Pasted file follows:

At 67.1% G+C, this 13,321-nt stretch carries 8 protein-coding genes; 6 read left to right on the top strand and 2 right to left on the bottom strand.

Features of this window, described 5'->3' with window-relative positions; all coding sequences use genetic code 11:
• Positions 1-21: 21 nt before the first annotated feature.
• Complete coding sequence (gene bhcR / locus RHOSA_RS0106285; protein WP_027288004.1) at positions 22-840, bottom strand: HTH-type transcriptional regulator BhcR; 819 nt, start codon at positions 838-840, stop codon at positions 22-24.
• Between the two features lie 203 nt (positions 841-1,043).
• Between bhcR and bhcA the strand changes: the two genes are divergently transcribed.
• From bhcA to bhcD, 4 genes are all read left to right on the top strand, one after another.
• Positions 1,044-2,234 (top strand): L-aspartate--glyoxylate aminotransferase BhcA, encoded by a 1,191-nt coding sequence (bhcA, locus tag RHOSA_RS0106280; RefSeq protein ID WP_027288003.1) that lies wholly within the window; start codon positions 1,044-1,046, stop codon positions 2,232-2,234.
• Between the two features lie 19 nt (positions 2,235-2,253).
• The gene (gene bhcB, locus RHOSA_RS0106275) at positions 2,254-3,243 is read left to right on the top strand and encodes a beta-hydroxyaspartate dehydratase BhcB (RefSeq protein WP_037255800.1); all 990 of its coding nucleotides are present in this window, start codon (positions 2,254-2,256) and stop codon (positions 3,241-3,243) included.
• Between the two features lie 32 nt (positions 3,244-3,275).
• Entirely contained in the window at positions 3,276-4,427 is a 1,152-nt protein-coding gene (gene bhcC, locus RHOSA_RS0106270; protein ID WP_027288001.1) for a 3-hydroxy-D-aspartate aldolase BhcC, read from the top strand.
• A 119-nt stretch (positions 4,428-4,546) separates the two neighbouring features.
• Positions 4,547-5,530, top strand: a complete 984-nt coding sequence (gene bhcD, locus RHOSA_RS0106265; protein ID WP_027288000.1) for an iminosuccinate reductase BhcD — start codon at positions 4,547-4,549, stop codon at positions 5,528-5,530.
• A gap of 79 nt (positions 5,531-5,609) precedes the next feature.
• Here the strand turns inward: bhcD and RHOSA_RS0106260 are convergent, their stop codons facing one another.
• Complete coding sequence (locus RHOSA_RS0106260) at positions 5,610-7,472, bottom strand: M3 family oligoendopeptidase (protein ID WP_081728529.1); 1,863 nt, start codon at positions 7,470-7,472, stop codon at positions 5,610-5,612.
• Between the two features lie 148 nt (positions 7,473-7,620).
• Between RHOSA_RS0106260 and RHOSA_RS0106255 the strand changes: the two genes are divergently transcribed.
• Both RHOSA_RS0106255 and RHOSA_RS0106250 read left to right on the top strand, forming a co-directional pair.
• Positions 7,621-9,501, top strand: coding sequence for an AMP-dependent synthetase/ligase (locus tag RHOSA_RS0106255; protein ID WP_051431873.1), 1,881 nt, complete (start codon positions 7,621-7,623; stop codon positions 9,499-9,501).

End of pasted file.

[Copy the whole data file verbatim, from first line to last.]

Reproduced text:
At 67.1% G+C, this 13,321-nt stretch carries 8 protein-coding genes; 6 read left to right on the top strand and 2 right to left on the bottom strand.

Features of this window, described 5'->3' with window-relative positions; all coding sequences use genetic code 11:
• Positions 1-21: 21 nt before the first annotated feature.
• Complete coding sequence (gene bhcR / locus RHOSA_RS0106285; protein WP_027288004.1) at positions 22-840, bottom strand: HTH-type transcriptional regulator BhcR; 819 nt, start codon at positions 838-840, stop codon at positions 22-24.
• Between the two features lie 203 nt (positions 841-1,043).
• Between bhcR and bhcA the strand changes: the two genes are divergently transcribed.
• From bhcA to bhcD, 4 genes are all read left to right on the top strand, one after another.
• Positions 1,044-2,234 (top strand): L-aspartate--glyoxylate aminotransferase BhcA, encoded by a 1,191-nt coding sequence (bhcA, locus tag RHOSA_RS0106280; RefSeq protein ID WP_027288003.1) that lies wholly within the window; start codon positions 1,044-1,046, stop codon positions 2,232-2,234.
• Between the two features lie 19 nt (positions 2,235-2,253).
• The gene (gene bhcB, locus RHOSA_RS0106275) at positions 2,254-3,243 is read left to right on the top strand and encodes a beta-hydroxyaspartate dehydratase BhcB (RefSeq protein WP_037255800.1); all 990 of its coding nucleotides are present in this window, start codon (positions 2,254-2,256) and stop codon (positions 3,241-3,243) included.
• Between the two features lie 32 nt (positions 3,244-3,275).
• Entirely contained in the window at positions 3,276-4,427 is a 1,152-nt protein-coding gene (gene bhcC, locus RHOSA_RS0106270; protein ID WP_027288001.1) for a 3-hydroxy-D-aspartate aldolase BhcC, read from the top strand.
• A 119-nt stretch (positions 4,428-4,546) separates the two neighbouring features.
• Positions 4,547-5,530, top strand: a complete 984-nt coding sequence (gene bhcD, locus RHOSA_RS0106265; protein ID WP_027288000.1) for an iminosuccinate reductase BhcD — start codon at positions 4,547-4,549, stop codon at positions 5,528-5,530.
• A gap of 79 nt (positions 5,531-5,609) precedes the next feature.
• Here the strand turns inward: bhcD and RHOSA_RS0106260 are convergent, their stop codons facing one another.
• Complete coding sequence (locus RHOSA_RS0106260) at positions 5,610-7,472, bottom strand: M3 family oligoendopeptidase (protein ID WP_081728529.1); 1,863 nt, start codon at positions 7,470-7,472, stop codon at positions 5,610-5,612.
• Between the two features lie 148 nt (positions 7,473-7,620).
• Between RHOSA_RS0106260 and RHOSA_RS0106255 the strand changes: the two genes are divergently transcribed.
• Both RHOSA_RS0106255 and RHOSA_RS0106250 read left to right on the top strand, forming a co-directional pair.
• Positions 7,621-9,501, top strand: coding sequence for an AMP-dependent synthetase/ligase (locus tag RHOSA_RS0106255; protein ID WP_051431873.1), 1,881 nt, complete (start codon positions 7,621-7,623; stop codon positions 9,499-9,501).